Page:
John Dillinger was a well known gangster who operated in the United States until his death in 1934. He had been born in Indianapolis, Indiana on June 22, 1903. Dillinger’s mother died when he was three years old and he was raised by his father and stepmother, with whom he is said to have had a difficult relationship. The family moved around somewhat and Dillinger dropped out of school. Around 1923, he joined the United States Navy. He was assigned to the U. S. S. Utah but only served a short while before deserting, after which he launched his criminal career. Not long afterward, Dillinger was arrested, tried and convicted for a 1924 robbery of a local grocery in his adopted home town of Mooresville, Indiana and was sentenced to the Indiana State Prison. There he was exposed to fellow convicts including a number who had been bank robbers. Upon his parole in the spring of 1933, he and several associates began to commit a series of bank robberies in Indiana and Ohio.
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Constable Cal Campbell was the last lawman to be killed by the Barrow gang. The list of law officers who were victims of the gang is as follows:
Eugene Moore, Atoka, OK, 8/5/1932
Malcolm Davis, Dallas, TX 1/6/1933
Harry McGinnis, Joplin, MO 4/13/1933
Wes Harryman, Joplin, MO 4/13/1933
Henry D. Humphrey, Alma, AR 6/26/1933
Major Crowson, Huntsville, TX 1/16/1934
E. B. Wheeler, Grapevine, TX 4/1/1934
H. D. Murphy, Grapevine, TX 4/1/1934
Cal Campbell, Commerce, OK, 4/6/1934
Ivan “Ivy” Terrell Methvin was born April 5, 1885 in Louisiana to Hamilton Terrell and Mary E. Barron Methvin. Ivy was one of five children and their names all began with the letter I: Iverson Victor (1876-1952), Izaarh (or possibly Isaiah, 1877- about 1894), Isaac (1879- about 1894), Idonia (the only sister, 1882-1910) and Ivy, all born in Louisiana. In the 1880 census, Hamilton Methvin’s profession was listed as being a farmer. In some listings, Izaarh and Isaac have the same years of birth and death, but in the 1880 census, Isaac is not quite one year old while Izaarh (possibly just a misreading of the written name) was at least one year older. Of the children, Iverson survived the longest, living until 1952, working as a farmer for many years and later working as a cobbler of shoes in Louisiana. Iverson and his wife Sarah Huggins Methvin had a large family. The sister Idonia married a man named Campbell and had a small family before she passed away at around the age of 28 in Oklahoma. Hamilton Terrell Methvin died a about eighteen months after Ivy was born.
The headline of the Corsicana Daily Sun, January 16, 1934, read “Noted Texas Desperado Shoots Down Guards On Eastham Prison Farm,” referring to Clyde Barrow. Though Clyde was directly involved in the prison break, the headline overstated Barrow’s role in the death of one guard and the serious injury of another. Guard Major Crowson (Major was his given name) was said to have been shot point blank in the abdomen by convict Joe Palmer. Another guard by the name of Olin Bozeman was shot in the hip, apparently by convict Raymond Hamilton although in early accounts, various other prisoners were said to have shot the guards. Bozeman recovered from his wounds, but Crowson succumbed to his gunshot wound some eleven days later, after identifying Palmer as the one who shot him.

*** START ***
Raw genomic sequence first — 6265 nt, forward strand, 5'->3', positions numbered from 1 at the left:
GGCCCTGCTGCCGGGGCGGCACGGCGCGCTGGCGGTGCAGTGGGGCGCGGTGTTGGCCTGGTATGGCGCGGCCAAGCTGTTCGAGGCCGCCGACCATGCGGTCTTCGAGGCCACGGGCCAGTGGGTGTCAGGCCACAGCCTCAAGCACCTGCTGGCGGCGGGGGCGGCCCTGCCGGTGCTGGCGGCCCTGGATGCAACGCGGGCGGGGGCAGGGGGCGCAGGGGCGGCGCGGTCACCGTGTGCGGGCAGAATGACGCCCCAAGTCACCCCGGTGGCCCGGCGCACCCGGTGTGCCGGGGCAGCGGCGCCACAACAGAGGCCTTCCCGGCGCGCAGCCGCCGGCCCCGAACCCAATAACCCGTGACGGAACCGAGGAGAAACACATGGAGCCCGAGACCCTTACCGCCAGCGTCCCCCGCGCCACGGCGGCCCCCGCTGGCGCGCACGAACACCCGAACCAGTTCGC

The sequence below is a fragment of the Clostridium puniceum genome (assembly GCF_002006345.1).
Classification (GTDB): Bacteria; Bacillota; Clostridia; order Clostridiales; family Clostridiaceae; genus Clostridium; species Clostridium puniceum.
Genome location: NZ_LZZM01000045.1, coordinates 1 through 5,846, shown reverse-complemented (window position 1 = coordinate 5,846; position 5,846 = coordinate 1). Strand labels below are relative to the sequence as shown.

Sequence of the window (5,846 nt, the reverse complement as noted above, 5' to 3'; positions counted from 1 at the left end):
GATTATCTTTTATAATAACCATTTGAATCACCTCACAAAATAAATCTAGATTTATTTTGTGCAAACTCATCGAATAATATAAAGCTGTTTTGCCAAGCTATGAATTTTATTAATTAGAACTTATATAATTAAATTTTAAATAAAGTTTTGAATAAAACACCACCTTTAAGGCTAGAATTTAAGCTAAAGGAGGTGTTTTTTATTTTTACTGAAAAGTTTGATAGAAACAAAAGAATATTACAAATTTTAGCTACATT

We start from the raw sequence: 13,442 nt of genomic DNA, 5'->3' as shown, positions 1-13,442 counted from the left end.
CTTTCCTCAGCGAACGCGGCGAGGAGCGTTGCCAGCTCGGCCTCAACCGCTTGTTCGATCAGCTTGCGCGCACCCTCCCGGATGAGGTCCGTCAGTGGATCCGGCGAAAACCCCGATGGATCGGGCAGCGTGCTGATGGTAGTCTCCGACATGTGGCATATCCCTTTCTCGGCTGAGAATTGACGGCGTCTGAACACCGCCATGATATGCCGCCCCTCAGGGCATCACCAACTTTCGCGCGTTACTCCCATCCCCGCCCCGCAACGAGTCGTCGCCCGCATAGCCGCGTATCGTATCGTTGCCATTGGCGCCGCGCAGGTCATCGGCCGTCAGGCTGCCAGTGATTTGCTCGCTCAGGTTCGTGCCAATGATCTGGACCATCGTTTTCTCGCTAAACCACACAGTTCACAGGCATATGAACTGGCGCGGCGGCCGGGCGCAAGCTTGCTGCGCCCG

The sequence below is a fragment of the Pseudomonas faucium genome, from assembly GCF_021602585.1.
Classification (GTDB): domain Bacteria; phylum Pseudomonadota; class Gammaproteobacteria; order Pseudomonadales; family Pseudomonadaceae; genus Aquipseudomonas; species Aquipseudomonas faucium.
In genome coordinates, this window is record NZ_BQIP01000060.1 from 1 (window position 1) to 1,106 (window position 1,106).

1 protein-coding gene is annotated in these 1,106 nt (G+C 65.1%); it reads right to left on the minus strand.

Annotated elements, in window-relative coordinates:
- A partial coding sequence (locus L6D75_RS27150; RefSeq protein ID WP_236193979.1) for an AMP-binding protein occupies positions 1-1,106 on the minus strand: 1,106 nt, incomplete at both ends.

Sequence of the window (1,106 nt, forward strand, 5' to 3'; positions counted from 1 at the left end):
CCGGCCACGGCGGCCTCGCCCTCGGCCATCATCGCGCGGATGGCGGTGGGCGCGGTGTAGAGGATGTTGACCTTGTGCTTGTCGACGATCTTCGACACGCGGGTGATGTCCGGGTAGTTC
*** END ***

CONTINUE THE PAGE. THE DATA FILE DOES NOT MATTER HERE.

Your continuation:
In the latter half of the 1870s in Lampasas County, Texas a feud developed between two families, the Horrells and the Higgins. Prior to that, the Horrell brothers, Mart, Tom, Merritt, Ben and Sam, had come to the attention of state law enforcement officers. In early 1873, during a short period when the Texas Rangers had been disbanded by the federal government, the Horrells were involved in a several incidents. In place of the former Texas Ranger force, reconstruction Governor Edmund J. Davis promoted a state police force around 1870 to be positioned in authority over all state-wide and local law enforcement. This was on the heels of the end of the Civil War and the emphasis was to be inclusive of non-white lawmen when selecting officers, though some whites were also hired. This led to race-related conflicts between the officers and the general population in addition to natural conflicts with criminal elements. The Texas Rangers would later be reinstated in mid 1873.
Belle Starr, the famous “female outlaw” was born Myra Maybelle Shirley on February 5, 1848 to John and Elizabeth Shirley in rural Missouri near the town of Carthage. It was a time when bandits, either male or female, were celebrated in some ways. Her family lived on a farm. Reportedly, they were also slave owners in a time when strong attitudes for or against slavery divided residents especially in so-called border states. Her family later sold their rural property and moved into Carthage where they ran the inn and several other businesses. The civil war came and a brother joined the Confederate army and more specifically the controversial outfit known as Quantrill’s Raiders. Her brother Bud Shirley was killed in Missouri in a skirmish between Union and Confederate troops. The economy had generally deteriorated in Missouri because of the war and the Shirleys packed up and moved to near Scyene, Texas, at the time located southeast of Dallas, around 1864.
Sheriff Pat Garrett is best known for having killed the outlaw Billy the Kid in Fort Sumner, New Mexico. He was born in Alabama in 1850 and moved with his family to Louisiana where they owned a plantation but their business was destroyed by the Civil War and his father died a few years after the war’s end. Fewer people probably know that when he was younger, he spent some time working as a cowboy in the vicinity of Dallas, Texas. He then went on to work on the LS Ranch out in the Panhandle area (now Oldham and Hartley counties).